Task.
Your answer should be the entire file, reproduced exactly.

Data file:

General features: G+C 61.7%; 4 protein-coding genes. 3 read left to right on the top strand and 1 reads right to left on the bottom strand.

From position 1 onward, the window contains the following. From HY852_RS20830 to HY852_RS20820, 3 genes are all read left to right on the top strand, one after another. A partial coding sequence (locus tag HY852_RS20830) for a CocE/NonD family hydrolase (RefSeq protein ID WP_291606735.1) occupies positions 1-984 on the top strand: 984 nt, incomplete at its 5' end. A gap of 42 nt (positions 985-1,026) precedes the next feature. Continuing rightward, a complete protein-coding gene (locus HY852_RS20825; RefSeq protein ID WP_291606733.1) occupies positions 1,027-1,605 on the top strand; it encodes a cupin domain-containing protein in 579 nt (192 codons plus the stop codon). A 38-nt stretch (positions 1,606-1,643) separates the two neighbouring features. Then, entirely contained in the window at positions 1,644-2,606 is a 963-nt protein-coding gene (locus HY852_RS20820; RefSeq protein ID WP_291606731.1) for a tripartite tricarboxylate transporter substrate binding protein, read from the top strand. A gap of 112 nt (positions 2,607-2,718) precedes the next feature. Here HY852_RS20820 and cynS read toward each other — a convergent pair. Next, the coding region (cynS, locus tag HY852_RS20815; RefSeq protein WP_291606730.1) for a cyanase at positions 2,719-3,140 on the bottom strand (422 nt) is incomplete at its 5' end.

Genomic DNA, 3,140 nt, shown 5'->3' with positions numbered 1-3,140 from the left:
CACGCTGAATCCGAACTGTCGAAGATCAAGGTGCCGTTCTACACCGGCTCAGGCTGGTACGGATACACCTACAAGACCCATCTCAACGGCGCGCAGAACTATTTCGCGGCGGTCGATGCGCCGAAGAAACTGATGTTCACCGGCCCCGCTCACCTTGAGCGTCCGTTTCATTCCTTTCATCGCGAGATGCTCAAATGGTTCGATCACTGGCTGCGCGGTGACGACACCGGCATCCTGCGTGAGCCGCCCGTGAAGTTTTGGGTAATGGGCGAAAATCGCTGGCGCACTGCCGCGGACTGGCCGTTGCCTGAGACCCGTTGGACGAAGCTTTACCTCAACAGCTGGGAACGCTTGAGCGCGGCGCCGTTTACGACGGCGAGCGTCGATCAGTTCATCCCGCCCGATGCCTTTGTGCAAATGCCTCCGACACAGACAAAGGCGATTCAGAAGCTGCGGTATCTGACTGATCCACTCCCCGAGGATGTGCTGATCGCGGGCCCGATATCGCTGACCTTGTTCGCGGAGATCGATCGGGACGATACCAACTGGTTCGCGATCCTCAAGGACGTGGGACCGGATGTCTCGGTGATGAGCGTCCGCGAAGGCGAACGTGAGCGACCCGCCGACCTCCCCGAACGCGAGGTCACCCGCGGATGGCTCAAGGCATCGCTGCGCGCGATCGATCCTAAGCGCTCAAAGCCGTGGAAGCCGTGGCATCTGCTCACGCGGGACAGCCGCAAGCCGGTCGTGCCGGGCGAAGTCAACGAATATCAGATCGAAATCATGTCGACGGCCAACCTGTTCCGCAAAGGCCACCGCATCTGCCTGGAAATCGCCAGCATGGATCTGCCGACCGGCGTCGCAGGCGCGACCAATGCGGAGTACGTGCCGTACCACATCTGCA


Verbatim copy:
General features: G+C 61.7%; 4 protein-coding genes. 3 read left to right on the top strand and 1 reads right to left on the bottom strand.

From position 1 onward, the window contains the following. From HY852_RS20830 to HY852_RS20820, 3 genes are all read left to right on the top strand, one after another. A partial coding sequence (locus tag HY852_RS20830) for a CocE/NonD family hydrolase (RefSeq protein ID WP_291606735.1) occupies positions 1-984 on the top strand: 984 nt, incomplete at its 5' end. A gap of 42 nt (positions 985-1,026) precedes the next feature. Continuing rightward, a complete protein-coding gene (locus HY852_RS20825; RefSeq protein ID WP_291606733.1) occupies positions 1,027-1,605 on the top strand; it encodes a cupin domain-containing protein in 579 nt (192 codons plus the stop codon). A 38-nt stretch (positions 1,606-1,643) separates the two neighbouring features. Then, entirely contained in the window at positions 1,644-2,606 is a 963-nt protein-coding gene (locus HY852_RS20820; RefSeq protein ID WP_291606731.1) for a tripartite tricarboxylate transporter substrate binding protein, read from the top strand. A gap of 112 nt (positions 2,607-2,718) precedes the next feature. Here HY852_RS20820 and cynS read toward each other — a convergent pair. Next, the coding region (cynS, locus tag HY852_RS20815; RefSeq protein WP_291606730.1) for a cyanase at positions 2,719-3,140 on the bottom strand (422 nt) is incomplete at its 5' end.

Genomic DNA, 3,140 nt, shown 5'->3' with positions numbered 1-3,140 from the left:
CACGCTGAATCCGAACTGTCGAAGATCAAGGTGCCGTTCTACACCGGCTCAGGCTGGTACGGATACACCTACAAGACCCATCTCAACGGCGCGCAGAACTATTTCGCGGCGGTCGATGCGCCGAAGAAACTGATGTTCACCGGCCCCGCTCACCTTGAGCGTCCGTTTCATTCCTTTCATCGCGAGATGCTCAAATGGTTCGATCACTGGCTGCGCGGTGACGACACCGGCATCCTGCGTGAGCCGCCCGTGAAGTTTTGGGTAATGGGCGAAAATCGCTGGCGCACTGCCGCGGACTGGCCGTTGCCTGAGACCCGTTGGACGAAGCTTTACCTCAACAGCTGGGAACGCTTGAGCGCGGCGCCGTTTACGACGGCGAGCGTCGATCAGTTCATCCCGCCCGATGCCTTTGTGCAAATGCCTCCGACACAGACAAAGGCGATTCAGAAGCTGCGGTATCTGACTGATCCACTCCCCGAGGATGTGCTGATCGCGGGCCCGATATCGCTGACCTTGTTCGCGGAGATCGATCGGGACGATACCAACTGGTTCGCGATCCTCAAGGACGTGGGACCGGATGTCTCGGTGATGAGCGTCCGCGAAGGCGAACGTGAGCGACCCGCCGACCTCCCCGAACGCGAGGTCACCCGCGGATGGCTCAAGGCATCGCTGCGCGCGATCGATCCTAAGCGCTCAAAGCCGTGGAAGCCGTGGCATCTGCTCACGCGGGACAGCCGCAAGCCGGTCGTGCCGGGCGAAGTCAACGAATATCAGATCGAAATCATGTCGACGGCCAACCTGTTCCGCAAAGGCCACCGCATCTGCCTGGAAATCGCCAGCATGGATCTGCCGACCGGCGTCGCAGGCGCGACCAATGCGGAGTACGTGCCGTACCACATCTGCA